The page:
Relic: "Maybe we should talk to that woman we saw on the balcony? Her tattoo had a 13 on it, she probably knows what's going on."
Erky: "I dunno. She seemed fairly important, she'd probably just look down on us."
Relic: "I think she was only looking down on us because she was on a balcony. In fact, if we stood next to each other I'd probably be taller."
Negative WIS modifiers, folks.
That was our Fighter and Rogue last night in the first game of my new campaign, the Graverobbers' Guild. As tempted as I am to do a bunch of campaign write-ups, I feel like telling people about the cool shit that happened in your last D&D game is about as exciting as telling people about your dreams. If you weren't there, it doesn't make a lot of sense and you don't have much reason to care.
This blog is going to be more about stuff you can use in your own games. I'll be referring to my campaign, obviously, but only to pick out gameable nuggets that might prove useful to other GMs. Or at the very least, stuff I come up with that is useful to me. Take as you will.
Clocks and Calendars
Before we started playing, after we'd spent a good while figuring out Roll20, I got each player to make a roll. 1d12, 1d4 and 1d8, landing us a 5, 1 and 6.
That made it the 6th day (Saturday - don't use weird names, no one will remember them) of the first week of the 5th month.
I'm sure anyone reading this already knows the Gygax quote about "STRICT TIME RECORDS", and if you don't, you do now. The co-founder of our hobby believed you could not play without keeping track of time.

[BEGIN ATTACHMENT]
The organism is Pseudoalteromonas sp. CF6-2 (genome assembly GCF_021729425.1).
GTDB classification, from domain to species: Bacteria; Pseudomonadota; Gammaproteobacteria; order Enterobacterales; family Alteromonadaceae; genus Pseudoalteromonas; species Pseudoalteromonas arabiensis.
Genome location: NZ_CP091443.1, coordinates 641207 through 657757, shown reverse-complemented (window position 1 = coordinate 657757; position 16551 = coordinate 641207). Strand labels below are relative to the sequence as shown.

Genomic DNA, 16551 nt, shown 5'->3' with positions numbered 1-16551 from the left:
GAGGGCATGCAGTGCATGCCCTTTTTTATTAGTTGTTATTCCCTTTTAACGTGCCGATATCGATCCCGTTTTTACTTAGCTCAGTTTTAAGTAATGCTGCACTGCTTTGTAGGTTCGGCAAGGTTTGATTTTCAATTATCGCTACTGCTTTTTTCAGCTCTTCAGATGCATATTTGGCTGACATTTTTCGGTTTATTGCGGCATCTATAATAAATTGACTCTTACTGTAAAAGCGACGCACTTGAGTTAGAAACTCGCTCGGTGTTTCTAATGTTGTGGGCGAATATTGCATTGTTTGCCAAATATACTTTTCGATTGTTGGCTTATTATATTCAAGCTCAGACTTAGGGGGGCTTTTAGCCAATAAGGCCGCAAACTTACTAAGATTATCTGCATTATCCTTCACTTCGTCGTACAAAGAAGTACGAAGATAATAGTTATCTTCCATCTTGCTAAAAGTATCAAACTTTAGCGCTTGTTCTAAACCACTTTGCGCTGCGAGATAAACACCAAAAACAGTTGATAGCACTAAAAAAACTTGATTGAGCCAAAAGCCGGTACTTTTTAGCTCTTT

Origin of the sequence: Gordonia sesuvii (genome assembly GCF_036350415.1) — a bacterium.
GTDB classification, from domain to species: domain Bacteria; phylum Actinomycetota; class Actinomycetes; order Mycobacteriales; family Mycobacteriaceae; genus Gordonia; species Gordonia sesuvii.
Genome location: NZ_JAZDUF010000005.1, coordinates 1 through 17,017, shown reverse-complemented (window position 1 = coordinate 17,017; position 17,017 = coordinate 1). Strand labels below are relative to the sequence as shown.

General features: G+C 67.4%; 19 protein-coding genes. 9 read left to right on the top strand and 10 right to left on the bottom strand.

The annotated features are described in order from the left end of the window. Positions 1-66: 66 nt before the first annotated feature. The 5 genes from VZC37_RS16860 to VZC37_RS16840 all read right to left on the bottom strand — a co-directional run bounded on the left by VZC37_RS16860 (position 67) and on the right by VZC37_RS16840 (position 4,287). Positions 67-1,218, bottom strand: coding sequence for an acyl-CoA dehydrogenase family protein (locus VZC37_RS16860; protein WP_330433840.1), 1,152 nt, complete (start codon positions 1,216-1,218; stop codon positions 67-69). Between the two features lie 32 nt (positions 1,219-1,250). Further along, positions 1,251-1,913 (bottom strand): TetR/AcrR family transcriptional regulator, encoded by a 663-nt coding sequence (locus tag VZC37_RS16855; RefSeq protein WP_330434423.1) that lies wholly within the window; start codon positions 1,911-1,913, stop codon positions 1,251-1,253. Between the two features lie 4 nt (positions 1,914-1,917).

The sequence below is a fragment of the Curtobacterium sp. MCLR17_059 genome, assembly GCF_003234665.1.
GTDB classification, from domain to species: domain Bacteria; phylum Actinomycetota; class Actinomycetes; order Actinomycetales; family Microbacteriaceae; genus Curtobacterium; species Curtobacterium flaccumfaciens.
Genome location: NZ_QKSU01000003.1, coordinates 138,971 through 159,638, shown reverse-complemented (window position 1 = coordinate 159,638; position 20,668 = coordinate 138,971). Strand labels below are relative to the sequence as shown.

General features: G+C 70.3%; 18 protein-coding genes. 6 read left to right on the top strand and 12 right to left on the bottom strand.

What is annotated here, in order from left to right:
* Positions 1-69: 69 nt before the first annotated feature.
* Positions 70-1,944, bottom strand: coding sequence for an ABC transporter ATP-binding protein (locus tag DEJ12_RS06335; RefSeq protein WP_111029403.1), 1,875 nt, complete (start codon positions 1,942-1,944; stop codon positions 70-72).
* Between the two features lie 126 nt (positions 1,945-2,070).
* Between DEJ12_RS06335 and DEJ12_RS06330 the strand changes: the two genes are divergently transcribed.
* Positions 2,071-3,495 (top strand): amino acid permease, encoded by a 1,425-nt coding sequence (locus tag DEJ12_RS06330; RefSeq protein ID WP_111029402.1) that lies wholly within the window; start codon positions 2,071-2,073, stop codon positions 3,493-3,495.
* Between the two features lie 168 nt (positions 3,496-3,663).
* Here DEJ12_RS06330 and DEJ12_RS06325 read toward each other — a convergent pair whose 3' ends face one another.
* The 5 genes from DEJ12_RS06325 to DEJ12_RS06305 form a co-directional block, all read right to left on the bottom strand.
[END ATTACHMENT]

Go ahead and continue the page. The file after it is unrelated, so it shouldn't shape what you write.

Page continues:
Most old GMs probably already do this. Most new GMs don't do this. I certainly didn't, before now. But you should!
By keeping track of time, verisimilitude skyrockets. You can answer questions like "what day is it?", "what's the weather like?" and "how long since..." with as much faux confidence as you answer questions about the rest of your nonsense fantasy town, and that makes it real.
Relic, the aforementioned Warforged Fighter, escaped from his gladiatorial enslavement to begin a life of adventuring, and the fact that I can tell him, with confidence, that the premier sporting event in the city he fled will begin in exactly six weeks, places the character and his actions in a living world. And that's what we're trying to do in this game. That's the whole game, right there.
You can also keep records of who did what when, travel times gain significance (making what many consider the dullest part of the game carry actual weight), and players feel pressured by deadlines, self-imposed or otherwise.
Casting a spell as a ritual and taking 10 minutes risks the guards completing their rounds and coming by your hiding place again. Downtime rules make more sense when you see the days pass by, and healing rules (I'm half-done homebrewing mine) can produce wonderfully agonising delays.
Dates on your calendar and times on your clock can have significance, and that significance will actually mean something. Holidays, festivals, pilgrimages, curfews, oncoming armies and fell rituals that can only take place under the new moon. Give your characters birthdays!
Basically, everything gains immeasurably more weight and relevance once you have your eye on the ticking clock. Try it, if you haven't. It's a little more bookkeeping, but hey, you've got the time. You're here, you must have.
This is where most blogs run by cool, creative OSR-types would blow your mind with a set of simple rules that can be slotted straight into your campaign.
Thing is, all the rules I'm using to do this stuff are already in the PHB and DMG. It takes a bit of page-flicking and some basic maths, but 5e has rules to track how long anything takes down to the second.
Have a look, try it out. You won't want to go back. I'll try to come up with something original for my next post. I'll probably post up my game's calendar at some point too.
Now if you'll excuse me, Xanathar's Guide just arrived. I'm due a peruse.
(Oh, and welcome! First blog post and everything. I'll do my best to make this a useful resource as I continue, so stick around, tell your friends, all that jazz.)